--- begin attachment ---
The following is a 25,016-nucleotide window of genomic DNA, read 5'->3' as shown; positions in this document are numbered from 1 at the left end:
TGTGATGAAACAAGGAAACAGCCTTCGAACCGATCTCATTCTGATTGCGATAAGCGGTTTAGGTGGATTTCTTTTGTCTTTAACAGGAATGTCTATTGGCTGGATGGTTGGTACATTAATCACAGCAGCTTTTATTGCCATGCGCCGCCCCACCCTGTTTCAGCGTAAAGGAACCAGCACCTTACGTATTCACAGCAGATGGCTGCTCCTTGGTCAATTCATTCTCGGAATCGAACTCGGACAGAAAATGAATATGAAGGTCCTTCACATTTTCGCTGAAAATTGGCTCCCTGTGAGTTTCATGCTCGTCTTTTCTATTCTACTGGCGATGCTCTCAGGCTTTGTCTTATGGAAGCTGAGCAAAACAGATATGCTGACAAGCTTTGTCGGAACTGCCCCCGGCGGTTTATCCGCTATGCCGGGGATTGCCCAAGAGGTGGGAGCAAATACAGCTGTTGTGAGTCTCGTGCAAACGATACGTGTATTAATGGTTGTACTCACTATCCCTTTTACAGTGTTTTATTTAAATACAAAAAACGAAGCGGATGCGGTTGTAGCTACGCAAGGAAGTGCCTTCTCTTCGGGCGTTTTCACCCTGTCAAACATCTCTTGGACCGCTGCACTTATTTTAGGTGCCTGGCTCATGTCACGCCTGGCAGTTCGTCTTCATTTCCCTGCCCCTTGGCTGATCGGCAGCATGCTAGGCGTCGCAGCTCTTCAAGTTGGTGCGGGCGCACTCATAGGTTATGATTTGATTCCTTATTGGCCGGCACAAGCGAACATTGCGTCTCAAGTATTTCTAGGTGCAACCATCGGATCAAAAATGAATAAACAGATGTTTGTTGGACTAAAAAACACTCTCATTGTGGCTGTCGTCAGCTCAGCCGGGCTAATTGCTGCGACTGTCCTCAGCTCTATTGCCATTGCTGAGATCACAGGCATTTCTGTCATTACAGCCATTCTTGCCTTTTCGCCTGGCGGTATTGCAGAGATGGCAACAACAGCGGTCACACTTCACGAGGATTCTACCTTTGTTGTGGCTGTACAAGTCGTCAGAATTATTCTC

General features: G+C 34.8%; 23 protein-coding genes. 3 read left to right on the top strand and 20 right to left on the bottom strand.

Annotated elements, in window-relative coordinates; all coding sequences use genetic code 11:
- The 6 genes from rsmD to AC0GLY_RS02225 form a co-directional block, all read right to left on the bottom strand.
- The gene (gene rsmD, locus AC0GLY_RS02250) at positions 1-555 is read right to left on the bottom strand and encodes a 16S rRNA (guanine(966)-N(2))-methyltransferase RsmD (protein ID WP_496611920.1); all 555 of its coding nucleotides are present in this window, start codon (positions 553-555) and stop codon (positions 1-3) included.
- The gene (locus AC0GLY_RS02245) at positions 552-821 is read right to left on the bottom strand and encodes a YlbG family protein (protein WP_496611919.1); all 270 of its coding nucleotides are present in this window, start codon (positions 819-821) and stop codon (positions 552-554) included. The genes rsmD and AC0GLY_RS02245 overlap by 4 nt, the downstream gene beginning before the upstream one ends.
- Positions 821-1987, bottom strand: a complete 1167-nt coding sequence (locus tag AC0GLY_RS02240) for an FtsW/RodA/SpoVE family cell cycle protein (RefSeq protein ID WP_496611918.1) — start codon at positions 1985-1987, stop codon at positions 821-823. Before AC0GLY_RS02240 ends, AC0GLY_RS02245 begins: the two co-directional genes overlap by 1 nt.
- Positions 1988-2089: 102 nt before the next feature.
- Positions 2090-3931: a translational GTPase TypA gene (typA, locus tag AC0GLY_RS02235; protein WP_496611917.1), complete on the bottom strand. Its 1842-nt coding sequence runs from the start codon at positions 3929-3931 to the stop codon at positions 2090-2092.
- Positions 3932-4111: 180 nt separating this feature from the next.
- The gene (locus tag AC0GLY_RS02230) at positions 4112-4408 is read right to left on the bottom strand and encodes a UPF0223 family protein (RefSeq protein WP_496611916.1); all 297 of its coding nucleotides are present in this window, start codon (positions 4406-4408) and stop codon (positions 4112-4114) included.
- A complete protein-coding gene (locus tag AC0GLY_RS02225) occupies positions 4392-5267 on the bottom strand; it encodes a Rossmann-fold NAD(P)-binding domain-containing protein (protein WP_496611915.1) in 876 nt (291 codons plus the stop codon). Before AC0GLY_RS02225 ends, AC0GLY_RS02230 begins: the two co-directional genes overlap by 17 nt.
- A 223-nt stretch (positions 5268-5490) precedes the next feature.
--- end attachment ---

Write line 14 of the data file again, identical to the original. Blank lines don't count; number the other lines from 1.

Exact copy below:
- A 223-nt stretch (positions 5268-5490) precedes the next feature.